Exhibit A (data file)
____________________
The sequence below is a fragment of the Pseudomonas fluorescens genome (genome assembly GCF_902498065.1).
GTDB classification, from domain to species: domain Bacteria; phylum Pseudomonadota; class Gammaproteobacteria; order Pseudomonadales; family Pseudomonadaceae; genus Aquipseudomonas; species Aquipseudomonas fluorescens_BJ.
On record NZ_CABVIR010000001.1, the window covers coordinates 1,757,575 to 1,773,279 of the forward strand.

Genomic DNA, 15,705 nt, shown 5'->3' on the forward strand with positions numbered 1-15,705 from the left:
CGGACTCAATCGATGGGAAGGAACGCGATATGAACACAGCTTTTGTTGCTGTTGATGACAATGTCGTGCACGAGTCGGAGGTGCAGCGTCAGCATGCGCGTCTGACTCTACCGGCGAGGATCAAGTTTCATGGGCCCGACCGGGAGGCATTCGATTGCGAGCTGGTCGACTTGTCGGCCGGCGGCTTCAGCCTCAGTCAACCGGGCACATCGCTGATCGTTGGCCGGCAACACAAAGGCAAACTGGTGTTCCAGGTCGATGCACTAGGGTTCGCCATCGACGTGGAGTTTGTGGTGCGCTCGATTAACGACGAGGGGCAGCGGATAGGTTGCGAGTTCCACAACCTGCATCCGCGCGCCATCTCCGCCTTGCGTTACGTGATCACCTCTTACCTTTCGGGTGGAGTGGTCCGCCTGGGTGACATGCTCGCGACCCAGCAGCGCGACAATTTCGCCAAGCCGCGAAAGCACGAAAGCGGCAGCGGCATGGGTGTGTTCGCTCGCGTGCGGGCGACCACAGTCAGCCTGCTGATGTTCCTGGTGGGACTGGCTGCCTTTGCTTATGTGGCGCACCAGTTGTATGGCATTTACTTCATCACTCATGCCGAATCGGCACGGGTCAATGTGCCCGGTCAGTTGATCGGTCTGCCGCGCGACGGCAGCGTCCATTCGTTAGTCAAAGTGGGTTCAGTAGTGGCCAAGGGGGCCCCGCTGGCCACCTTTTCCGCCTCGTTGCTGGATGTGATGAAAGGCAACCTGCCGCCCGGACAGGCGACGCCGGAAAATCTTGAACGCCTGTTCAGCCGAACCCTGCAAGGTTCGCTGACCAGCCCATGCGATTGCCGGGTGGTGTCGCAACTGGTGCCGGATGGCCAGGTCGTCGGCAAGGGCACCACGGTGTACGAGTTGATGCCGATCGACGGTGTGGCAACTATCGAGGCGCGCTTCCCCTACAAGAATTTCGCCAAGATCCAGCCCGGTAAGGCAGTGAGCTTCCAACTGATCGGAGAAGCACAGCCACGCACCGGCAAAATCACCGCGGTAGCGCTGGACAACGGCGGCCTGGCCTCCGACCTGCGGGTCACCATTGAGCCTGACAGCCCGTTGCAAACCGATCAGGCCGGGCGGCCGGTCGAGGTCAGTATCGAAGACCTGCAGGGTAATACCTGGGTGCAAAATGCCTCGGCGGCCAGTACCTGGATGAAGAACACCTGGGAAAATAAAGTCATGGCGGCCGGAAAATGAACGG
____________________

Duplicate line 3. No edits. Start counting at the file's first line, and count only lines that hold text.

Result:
On record NZ_CABVIR010000001.1, the window covers coordinates 1,757,575 to 1,773,279 of the forward strand.